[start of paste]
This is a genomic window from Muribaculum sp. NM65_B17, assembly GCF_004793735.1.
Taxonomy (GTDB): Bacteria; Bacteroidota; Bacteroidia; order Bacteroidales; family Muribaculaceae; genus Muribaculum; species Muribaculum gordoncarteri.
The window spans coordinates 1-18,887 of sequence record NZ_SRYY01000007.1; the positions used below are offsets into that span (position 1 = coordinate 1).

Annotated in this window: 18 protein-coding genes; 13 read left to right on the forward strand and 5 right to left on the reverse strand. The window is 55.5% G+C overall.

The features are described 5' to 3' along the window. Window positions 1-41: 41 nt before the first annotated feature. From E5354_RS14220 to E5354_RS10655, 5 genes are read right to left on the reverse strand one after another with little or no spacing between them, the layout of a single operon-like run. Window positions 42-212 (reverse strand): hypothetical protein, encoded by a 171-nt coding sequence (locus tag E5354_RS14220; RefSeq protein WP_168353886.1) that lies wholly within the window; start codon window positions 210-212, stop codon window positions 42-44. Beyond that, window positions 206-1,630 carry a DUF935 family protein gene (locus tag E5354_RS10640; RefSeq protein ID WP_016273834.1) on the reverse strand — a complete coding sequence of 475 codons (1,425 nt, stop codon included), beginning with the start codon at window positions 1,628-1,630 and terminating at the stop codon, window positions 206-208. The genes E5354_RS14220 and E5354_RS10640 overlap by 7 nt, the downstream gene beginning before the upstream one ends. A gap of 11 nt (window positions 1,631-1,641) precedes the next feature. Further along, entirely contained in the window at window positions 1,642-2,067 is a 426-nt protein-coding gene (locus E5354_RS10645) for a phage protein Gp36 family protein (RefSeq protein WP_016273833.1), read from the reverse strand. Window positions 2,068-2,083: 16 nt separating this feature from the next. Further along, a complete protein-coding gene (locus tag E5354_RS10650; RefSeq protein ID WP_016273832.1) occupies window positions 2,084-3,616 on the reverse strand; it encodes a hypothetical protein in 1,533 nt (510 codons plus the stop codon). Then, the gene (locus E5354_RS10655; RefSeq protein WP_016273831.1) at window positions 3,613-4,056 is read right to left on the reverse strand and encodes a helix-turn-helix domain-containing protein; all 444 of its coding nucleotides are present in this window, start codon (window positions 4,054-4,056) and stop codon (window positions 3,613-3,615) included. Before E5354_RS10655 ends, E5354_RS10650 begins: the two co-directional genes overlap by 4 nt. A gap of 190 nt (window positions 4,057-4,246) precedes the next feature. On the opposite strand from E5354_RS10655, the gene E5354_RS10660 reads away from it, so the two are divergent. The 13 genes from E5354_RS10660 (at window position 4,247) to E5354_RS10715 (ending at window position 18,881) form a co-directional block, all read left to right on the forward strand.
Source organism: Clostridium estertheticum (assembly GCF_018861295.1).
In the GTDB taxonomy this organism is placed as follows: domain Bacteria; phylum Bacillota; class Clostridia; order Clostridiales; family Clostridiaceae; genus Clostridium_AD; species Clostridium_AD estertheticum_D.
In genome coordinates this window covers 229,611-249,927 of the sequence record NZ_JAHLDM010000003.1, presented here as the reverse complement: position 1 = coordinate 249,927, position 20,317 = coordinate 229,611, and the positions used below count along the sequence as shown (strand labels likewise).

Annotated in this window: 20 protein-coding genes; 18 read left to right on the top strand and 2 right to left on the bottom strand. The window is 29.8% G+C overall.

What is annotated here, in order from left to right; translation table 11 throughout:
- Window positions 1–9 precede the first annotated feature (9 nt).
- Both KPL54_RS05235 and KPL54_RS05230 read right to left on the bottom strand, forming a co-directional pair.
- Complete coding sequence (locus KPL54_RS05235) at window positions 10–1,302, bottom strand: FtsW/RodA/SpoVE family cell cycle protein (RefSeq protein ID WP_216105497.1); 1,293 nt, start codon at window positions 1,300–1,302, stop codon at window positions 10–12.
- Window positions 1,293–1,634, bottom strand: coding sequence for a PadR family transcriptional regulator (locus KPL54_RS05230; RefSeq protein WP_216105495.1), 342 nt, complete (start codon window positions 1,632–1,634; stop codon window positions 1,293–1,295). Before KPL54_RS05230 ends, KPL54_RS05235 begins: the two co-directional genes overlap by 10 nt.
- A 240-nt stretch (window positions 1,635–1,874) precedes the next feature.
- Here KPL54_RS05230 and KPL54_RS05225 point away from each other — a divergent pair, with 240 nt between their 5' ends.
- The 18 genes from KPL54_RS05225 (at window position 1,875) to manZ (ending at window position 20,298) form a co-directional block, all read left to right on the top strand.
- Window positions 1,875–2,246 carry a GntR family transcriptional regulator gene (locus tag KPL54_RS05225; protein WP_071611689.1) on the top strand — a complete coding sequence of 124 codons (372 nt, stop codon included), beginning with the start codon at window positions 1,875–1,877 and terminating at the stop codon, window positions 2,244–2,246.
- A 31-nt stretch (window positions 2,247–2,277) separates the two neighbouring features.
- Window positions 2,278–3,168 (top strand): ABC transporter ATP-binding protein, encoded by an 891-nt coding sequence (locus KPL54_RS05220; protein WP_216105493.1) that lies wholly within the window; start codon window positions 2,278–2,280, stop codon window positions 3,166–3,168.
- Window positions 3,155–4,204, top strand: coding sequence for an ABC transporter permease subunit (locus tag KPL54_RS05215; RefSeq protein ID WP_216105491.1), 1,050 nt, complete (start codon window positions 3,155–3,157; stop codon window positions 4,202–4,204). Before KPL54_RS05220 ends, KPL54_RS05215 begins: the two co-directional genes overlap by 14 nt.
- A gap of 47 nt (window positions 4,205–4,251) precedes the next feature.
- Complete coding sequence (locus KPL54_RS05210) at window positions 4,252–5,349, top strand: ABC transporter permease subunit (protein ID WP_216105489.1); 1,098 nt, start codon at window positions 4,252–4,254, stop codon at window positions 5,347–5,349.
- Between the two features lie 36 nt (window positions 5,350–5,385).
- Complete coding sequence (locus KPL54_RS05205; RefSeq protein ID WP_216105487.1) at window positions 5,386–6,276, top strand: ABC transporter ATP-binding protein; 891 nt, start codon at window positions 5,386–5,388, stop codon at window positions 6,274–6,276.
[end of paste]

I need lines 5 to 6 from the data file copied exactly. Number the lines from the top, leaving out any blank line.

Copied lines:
The features are described 5' to 3' along the window. Window positions 1-41: 41 nt before the first annotated feature. From E5354_RS14220 to E5354_RS10655, 5 genes are read right to left on the reverse strand one after another with little or no spacing between them, the layout of a single operon-like run. Window positions 42-212 (reverse strand): hypothetical protein, encoded by a 171-nt coding sequence (locus tag E5354_RS14220; RefSeq protein WP_168353886.1) that lies wholly within the window; start codon window positions 210-212, stop codon window positions 42-44. Beyond that, window positions 206-1,630 carry a DUF935 family protein gene (locus tag E5354_RS10640; RefSeq protein ID WP_016273834.1) on the reverse strand — a complete coding sequence of 475 codons (1,425 nt, stop codon included), beginning with the start codon at window positions 1,628-1,630 and terminating at the stop codon, window positions 206-208. The genes E5354_RS14220 and E5354_RS10640 overlap by 7 nt, the downstream gene beginning before the upstream one ends. A gap of 11 nt (window positions 1,631-1,641) precedes the next feature. Further along, entirely contained in the window at window positions 1,642-2,067 is a 426-nt protein-coding gene (locus E5354_RS10645) for a phage protein Gp36 family protein (RefSeq protein WP_016273833.1), read from the reverse strand. Window positions 2,068-2,083: 16 nt separating this feature from the next. Further along, a complete protein-coding gene (locus tag E5354_RS10650; RefSeq protein ID WP_016273832.1) occupies window positions 2,084-3,616 on the reverse strand; it encodes a hypothetical protein in 1,533 nt (510 codons plus the stop codon). Then, the gene (locus E5354_RS10655; RefSeq protein WP_016273831.1) at window positions 3,613-4,056 is read right to left on the reverse strand and encodes a helix-turn-helix domain-containing protein; all 444 of its coding nucleotides are present in this window, start codon (window positions 4,054-4,056) and stop codon (window positions 3,613-3,615) included. Before E5354_RS10655 ends, E5354_RS10650 begins: the two co-directional genes overlap by 4 nt. A gap of 190 nt (window positions 4,057-4,246) precedes the next feature. On the opposite strand from E5354_RS10655, the gene E5354_RS10660 reads away from it, so the two are divergent. The 13 genes from E5354_RS10660 (at window position 4,247) to E5354_RS10715 (ending at window position 18,881) form a co-directional block, all read left to right on the forward strand.
Source organism: Clostridium estertheticum (assembly GCF_018861295.1).